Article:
Lynch Syndrome, or hereditary nonpolyposis colon cancer (HNPCC), is an hereditary disorder caused by a genetic mutation in which affected individuals have a higher than normal chance of developing colorectal cancer, endometrial cancer, and various other types of aggressive cancers, often at a young age.

Having no gender, ethnic or cultural preferences, Lynch syndrome targets families, predisposing them to cancer at a younger than average age. Children of a Lynch syndrome parent have a 50% risk of acquiring a mutation. During their lifetimes, those diagnosed face up to an 85% risk of contracting colon cancer and, as well, women have up to a 65% risk of contracting endometrial cancers. An increased risk exists of contracting a number of other cancers including those of the stomach, pancreas, kidney/ureter tract, hepatobiliary tract, gastric tract, prostate, ovaries, gall bladder duct, brain, small intestine, breast and the skin..

  • In the United States alone, 600,000 to 1,000,000 people are projected to be affected by the Lynch syndrome.
  • Less than five percent (5%) are currently diagnosed.
  • Lynch syndrome is not a rare condition but an extremely underdiagnosed condition in which the cancers it creates are often quite preventable.

Lynch Syndrome is characterized by the following:

  • A cancer that occurs at an unusually young age compared with its usual presentation
  • The development of multiple tumors in a single organ, or bilateral development of tumors in paired organs
  • The development of more than one primary tumor of any type
  • A family history of cancer of the same type or related type in one or more first-degree relatives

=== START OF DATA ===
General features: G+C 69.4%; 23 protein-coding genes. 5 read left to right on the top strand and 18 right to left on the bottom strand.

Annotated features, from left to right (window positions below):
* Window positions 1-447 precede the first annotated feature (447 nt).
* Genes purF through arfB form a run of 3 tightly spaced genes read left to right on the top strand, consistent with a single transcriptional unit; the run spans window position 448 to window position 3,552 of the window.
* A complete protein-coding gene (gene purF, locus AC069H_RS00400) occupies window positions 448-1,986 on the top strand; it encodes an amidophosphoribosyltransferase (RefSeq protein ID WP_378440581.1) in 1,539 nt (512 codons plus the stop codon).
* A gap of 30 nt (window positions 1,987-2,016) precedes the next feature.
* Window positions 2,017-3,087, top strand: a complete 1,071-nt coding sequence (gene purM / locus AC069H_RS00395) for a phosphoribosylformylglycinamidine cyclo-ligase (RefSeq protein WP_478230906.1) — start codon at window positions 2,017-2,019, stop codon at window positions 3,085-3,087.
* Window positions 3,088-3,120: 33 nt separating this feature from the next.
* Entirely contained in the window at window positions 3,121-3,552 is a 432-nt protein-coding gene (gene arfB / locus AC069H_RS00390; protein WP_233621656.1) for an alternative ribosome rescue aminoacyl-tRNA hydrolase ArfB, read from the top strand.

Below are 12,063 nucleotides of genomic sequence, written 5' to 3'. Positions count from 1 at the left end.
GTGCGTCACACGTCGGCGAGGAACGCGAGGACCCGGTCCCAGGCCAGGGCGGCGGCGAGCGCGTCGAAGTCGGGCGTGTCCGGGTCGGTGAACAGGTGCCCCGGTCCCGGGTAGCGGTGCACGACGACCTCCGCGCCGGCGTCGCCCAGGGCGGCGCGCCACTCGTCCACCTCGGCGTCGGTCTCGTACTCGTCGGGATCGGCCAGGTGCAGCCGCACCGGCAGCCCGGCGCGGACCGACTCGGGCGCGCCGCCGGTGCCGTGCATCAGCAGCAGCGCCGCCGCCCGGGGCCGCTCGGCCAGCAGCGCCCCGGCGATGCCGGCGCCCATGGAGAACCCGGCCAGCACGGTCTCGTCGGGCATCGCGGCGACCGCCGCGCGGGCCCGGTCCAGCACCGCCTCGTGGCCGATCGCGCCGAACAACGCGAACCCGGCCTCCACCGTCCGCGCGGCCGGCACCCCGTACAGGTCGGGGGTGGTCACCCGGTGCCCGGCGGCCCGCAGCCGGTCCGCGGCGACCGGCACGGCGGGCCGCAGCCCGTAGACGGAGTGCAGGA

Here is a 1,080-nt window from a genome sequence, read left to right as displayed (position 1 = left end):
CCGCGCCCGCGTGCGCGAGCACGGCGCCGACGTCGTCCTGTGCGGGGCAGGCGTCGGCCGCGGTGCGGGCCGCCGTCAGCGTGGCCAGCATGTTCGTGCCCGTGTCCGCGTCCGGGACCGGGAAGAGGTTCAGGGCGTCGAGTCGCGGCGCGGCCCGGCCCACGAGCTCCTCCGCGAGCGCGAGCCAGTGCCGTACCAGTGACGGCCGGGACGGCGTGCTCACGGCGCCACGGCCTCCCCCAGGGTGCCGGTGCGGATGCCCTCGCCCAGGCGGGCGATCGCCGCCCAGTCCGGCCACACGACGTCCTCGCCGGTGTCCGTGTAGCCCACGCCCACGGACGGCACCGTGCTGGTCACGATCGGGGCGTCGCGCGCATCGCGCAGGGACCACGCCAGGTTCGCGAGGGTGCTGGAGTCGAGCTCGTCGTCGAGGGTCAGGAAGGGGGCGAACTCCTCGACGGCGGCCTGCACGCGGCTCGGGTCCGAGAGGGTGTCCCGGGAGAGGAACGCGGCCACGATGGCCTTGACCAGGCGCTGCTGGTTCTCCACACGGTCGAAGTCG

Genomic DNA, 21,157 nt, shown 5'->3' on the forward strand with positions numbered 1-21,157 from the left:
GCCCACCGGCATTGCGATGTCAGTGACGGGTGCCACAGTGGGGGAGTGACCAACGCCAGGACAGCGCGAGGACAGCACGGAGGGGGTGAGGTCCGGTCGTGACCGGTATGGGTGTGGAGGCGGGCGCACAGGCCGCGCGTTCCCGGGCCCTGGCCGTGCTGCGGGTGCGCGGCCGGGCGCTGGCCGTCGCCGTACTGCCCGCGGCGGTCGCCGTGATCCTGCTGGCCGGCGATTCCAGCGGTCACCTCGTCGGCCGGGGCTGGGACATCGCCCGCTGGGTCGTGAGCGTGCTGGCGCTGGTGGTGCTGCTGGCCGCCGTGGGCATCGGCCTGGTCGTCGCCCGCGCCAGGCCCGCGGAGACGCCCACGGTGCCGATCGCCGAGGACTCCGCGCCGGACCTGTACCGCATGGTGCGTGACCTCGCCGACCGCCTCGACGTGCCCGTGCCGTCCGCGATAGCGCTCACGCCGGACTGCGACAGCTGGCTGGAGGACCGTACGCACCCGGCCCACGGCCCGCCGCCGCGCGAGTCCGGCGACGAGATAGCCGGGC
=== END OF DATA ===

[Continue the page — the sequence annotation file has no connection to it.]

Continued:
• A high rate of cancer occurrence in the family
  • Cancer occurring in an individual or within a family with congenital anomalies or birth defects

Understanding family history, regular screening and early diagnosis are critical for patients with Lynch Syndrome.

  • FAMILY HISTORY

    Lynch syndrome is inherited through families. The first step of diagnosis of Lynch syndrome, in order to obtain provision of early and potentially life saving prevention measures, is by researching and documenting a comprehensive family history to present to one’s physician for assessment.

  • DIAGNOSTIC TESTING

    The only known method of accurately diagnosing Lynch syndrome is through genetic testing. If the family medical history indicates three family members, two of which are directly related to a third, and who each sustained Lynch cancers, genetic testing should be discussed with one’s physician.

  • REGULAR SURVEILLANCE

    Once Lynch syndrome has been diagnosed, a highly targeted screening and medical management program is essential and may be lifesaving. During routine surveillance screening, tumors may be discovered and are more easily removed or treated before becoming life threatening.